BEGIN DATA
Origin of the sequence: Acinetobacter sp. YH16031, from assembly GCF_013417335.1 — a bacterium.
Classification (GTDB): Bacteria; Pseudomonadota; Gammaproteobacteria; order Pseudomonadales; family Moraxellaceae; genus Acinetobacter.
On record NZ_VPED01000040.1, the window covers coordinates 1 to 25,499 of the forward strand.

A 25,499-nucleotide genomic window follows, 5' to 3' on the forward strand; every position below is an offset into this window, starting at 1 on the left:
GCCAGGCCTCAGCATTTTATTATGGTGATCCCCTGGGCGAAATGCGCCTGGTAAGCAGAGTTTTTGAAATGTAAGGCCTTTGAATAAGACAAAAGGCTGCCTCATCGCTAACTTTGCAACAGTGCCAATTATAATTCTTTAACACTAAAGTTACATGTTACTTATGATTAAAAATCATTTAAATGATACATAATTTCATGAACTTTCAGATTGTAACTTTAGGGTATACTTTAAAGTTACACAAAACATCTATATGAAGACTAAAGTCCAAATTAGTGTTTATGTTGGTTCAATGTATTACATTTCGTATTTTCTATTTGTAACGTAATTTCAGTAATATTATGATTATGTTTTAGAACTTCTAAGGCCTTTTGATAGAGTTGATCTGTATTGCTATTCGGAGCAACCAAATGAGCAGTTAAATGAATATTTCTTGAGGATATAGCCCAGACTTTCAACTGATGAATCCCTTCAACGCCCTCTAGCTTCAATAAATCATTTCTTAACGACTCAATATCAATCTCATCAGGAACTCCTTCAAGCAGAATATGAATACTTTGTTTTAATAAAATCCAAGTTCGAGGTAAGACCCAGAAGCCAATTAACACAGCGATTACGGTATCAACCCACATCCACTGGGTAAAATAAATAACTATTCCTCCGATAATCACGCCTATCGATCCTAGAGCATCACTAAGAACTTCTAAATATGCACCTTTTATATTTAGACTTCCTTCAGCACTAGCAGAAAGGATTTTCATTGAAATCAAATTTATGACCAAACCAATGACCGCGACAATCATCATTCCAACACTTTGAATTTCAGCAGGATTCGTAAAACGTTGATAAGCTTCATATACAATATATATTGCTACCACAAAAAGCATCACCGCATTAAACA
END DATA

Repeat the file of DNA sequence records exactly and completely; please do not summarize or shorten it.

Origin of the sequence: Acinetobacter sp. YH16031, from assembly GCF_013417335.1 — a bacterium.
Classification (GTDB): Bacteria; Pseudomonadota; Gammaproteobacteria; order Pseudomonadales; family Moraxellaceae; genus Acinetobacter.
On record NZ_VPED01000040.1, the window covers coordinates 1 to 25,499 of the forward strand.

A 25,499-nucleotide genomic window follows, 5' to 3' on the forward strand; every position below is an offset into this window, starting at 1 on the left:
GCCAGGCCTCAGCATTTTATTATGGTGATCCCCTGGGCGAAATGCGCCTGGTAAGCAGAGTTTTTGAAATGTAAGGCCTTTGAATAAGACAAAAGGCTGCCTCATCGCTAACTTTGCAACAGTGCCAATTATAATTCTTTAACACTAAAGTTACATGTTACTTATGATTAAAAATCATTTAAATGATACATAATTTCATGAACTTTCAGATTGTAACTTTAGGGTATACTTTAAAGTTACACAAAACATCTATATGAAGACTAAAGTCCAAATTAGTGTTTATGTTGGTTCAATGTATTACATTTCGTATTTTCTATTTGTAACGTAATTTCAGTAATATTATGATTATGTTTTAGAACTTCTAAGGCCTTTTGATAGAGTTGATCTGTATTGCTATTCGGAGCAACCAAATGAGCAGTTAAATGAATATTTCTTGAGGATATAGCCCAGACTTTCAACTGATGAATCCCTTCAACGCCCTCTAGCTTCAATAAATCATTTCTTAACGACTCAATATCAATCTCATCAGGAACTCCTTCAAGCAGAATATGAATACTTTGTTTTAATAAAATCCAAGTTCGAGGTAAGACCCAGAAGCCAATTAACACAGCGATTACGGTATCAACCCACATCCACTGGGTAAAATAAATAACTATTCCTCCGATAATCACGCCTATCGATCCTAGAGCATCACTAAGAACTTCTAAATATGCACCTTTTATATTTAGACTTCCTTCAGCACTAGCAGAAAGGATTTTCATTGAAATCAAATTTATGACCAAACCAATGACCGCGACAATCATCATTCCAACACTTTGAATTTCAGCAGGATTCGTAAAACGTTGATAAGCTTCATATACAATATATATTGCTACCACAAAAAGCATCACCGCATTAAACA